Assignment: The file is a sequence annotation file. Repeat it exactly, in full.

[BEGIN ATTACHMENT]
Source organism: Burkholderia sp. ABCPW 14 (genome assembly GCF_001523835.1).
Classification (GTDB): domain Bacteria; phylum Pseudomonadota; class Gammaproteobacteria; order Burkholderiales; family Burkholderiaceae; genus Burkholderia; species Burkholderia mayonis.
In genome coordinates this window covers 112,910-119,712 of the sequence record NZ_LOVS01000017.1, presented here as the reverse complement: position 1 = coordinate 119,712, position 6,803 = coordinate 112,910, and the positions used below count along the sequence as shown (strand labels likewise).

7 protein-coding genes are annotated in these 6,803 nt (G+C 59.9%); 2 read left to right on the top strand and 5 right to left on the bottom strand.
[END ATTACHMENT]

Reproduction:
Source organism: Burkholderia sp. ABCPW 14 (genome assembly GCF_001523835.1).
Classification (GTDB): domain Bacteria; phylum Pseudomonadota; class Gammaproteobacteria; order Burkholderiales; family Burkholderiaceae; genus Burkholderia; species Burkholderia mayonis.
In genome coordinates this window covers 112,910-119,712 of the sequence record NZ_LOVS01000017.1, presented here as the reverse complement: position 1 = coordinate 119,712, position 6,803 = coordinate 112,910, and the positions used below count along the sequence as shown (strand labels likewise).

7 protein-coding genes are annotated in these 6,803 nt (G+C 59.9%); 2 read left to right on the top strand and 5 right to left on the bottom strand.